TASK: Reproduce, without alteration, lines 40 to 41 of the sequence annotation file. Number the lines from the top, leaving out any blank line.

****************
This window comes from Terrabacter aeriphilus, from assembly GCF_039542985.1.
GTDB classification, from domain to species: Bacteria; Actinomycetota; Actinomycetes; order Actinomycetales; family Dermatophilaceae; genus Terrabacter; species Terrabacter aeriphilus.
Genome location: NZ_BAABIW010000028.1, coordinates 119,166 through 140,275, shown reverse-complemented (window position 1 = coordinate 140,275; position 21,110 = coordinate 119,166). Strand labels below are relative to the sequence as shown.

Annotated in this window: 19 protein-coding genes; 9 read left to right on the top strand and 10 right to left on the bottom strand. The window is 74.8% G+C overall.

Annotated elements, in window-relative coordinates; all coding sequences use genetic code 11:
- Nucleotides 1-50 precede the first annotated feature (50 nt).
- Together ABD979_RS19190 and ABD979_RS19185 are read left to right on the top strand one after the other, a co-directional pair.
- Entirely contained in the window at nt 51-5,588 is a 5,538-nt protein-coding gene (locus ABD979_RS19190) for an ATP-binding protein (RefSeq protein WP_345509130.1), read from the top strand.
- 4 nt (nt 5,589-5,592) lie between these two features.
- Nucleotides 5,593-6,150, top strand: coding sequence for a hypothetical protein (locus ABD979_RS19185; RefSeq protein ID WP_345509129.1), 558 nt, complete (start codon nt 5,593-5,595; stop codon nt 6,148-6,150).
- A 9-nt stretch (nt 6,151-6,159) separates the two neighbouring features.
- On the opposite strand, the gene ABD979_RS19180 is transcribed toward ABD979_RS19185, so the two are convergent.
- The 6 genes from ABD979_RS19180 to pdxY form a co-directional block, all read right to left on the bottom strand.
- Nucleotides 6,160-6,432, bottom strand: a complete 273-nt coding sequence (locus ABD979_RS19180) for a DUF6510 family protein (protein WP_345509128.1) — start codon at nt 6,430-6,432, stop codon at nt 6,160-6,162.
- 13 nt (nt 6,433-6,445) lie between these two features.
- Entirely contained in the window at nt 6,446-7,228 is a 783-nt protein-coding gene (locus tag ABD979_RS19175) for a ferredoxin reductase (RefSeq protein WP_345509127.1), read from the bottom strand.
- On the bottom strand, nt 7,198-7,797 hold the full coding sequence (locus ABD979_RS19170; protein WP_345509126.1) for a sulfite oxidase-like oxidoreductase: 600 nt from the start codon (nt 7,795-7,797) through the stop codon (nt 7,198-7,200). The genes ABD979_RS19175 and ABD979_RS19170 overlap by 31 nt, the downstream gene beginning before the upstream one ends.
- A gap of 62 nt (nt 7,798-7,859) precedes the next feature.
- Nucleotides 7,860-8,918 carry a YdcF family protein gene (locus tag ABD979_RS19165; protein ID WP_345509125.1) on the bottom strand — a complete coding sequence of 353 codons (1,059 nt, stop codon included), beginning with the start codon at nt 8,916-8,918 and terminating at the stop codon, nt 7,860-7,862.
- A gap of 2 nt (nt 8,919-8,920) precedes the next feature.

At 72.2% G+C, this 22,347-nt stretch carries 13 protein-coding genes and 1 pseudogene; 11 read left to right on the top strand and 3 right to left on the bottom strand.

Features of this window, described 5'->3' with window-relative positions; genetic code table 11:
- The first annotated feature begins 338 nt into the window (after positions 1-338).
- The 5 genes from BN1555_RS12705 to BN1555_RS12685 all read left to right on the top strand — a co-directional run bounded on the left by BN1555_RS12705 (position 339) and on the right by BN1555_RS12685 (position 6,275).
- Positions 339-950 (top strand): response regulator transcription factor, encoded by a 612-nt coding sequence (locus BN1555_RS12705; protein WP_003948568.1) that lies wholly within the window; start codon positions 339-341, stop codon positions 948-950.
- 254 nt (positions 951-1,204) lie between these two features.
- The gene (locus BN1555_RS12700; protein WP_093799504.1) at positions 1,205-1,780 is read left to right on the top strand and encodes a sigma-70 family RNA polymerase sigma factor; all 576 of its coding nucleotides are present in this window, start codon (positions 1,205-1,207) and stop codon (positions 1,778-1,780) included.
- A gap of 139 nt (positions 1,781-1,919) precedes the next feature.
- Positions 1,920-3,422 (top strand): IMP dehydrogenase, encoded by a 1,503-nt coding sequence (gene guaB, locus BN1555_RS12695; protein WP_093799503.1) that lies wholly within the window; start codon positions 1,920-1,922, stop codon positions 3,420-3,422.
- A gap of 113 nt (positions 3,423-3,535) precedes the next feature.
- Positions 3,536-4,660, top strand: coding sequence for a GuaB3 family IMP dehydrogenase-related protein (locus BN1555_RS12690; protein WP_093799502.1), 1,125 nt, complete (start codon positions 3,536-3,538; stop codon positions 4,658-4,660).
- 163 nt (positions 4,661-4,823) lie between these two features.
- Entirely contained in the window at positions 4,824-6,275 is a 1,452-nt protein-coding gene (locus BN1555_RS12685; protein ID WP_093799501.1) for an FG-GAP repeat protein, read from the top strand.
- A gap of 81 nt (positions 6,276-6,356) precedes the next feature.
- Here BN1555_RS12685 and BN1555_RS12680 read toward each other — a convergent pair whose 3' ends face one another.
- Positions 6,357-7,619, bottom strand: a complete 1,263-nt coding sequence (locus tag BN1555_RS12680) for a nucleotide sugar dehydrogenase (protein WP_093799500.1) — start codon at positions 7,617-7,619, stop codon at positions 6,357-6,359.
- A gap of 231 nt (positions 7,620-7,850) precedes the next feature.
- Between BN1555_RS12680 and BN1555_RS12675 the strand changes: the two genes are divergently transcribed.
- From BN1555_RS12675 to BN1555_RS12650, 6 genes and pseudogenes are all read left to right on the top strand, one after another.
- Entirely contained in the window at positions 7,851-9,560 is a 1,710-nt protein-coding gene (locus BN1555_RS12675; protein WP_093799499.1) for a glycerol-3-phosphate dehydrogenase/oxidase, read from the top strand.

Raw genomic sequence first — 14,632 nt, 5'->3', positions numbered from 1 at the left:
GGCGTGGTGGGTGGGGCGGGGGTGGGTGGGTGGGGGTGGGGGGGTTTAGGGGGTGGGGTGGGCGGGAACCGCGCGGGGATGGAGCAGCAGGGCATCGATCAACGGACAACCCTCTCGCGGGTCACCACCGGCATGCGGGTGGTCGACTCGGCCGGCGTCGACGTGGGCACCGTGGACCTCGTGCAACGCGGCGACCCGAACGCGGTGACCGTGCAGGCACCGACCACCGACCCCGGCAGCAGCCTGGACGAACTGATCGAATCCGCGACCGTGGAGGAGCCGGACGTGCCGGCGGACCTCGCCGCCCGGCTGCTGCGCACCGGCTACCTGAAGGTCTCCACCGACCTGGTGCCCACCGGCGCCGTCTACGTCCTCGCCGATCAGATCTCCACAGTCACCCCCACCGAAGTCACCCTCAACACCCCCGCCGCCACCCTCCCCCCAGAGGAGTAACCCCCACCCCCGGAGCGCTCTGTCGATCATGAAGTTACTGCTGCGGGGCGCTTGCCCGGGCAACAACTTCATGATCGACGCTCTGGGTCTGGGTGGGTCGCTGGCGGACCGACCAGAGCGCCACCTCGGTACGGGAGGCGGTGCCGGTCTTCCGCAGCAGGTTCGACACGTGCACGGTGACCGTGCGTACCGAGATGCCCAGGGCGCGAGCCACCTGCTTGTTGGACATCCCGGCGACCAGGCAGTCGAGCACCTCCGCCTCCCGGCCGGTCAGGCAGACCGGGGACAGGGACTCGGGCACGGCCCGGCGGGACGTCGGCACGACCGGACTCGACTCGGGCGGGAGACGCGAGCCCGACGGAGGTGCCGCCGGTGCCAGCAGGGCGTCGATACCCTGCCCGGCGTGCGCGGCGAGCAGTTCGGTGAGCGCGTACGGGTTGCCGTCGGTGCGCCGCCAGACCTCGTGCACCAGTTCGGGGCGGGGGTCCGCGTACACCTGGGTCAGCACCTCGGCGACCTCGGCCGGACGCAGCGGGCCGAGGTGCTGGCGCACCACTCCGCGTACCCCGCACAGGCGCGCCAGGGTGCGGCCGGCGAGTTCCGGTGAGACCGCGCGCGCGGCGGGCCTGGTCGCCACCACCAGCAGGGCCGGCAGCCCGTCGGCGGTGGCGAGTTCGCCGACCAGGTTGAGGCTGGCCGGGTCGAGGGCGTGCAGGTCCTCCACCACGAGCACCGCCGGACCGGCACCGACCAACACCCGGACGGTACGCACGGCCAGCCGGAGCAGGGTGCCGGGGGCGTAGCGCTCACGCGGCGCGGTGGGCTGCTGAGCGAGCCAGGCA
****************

- Entirely contained in the window at positions 7,851-9,560 is a 1,710-nt protein-coding gene (locus BN1555_RS12675; protein WP_093799499.1) for a glycerol-3-phosphate dehydrogenase/oxidase, read from the top strand.

Raw genomic sequence first — 14,632 nt, 5'->3', positions numbered from 1 at the left: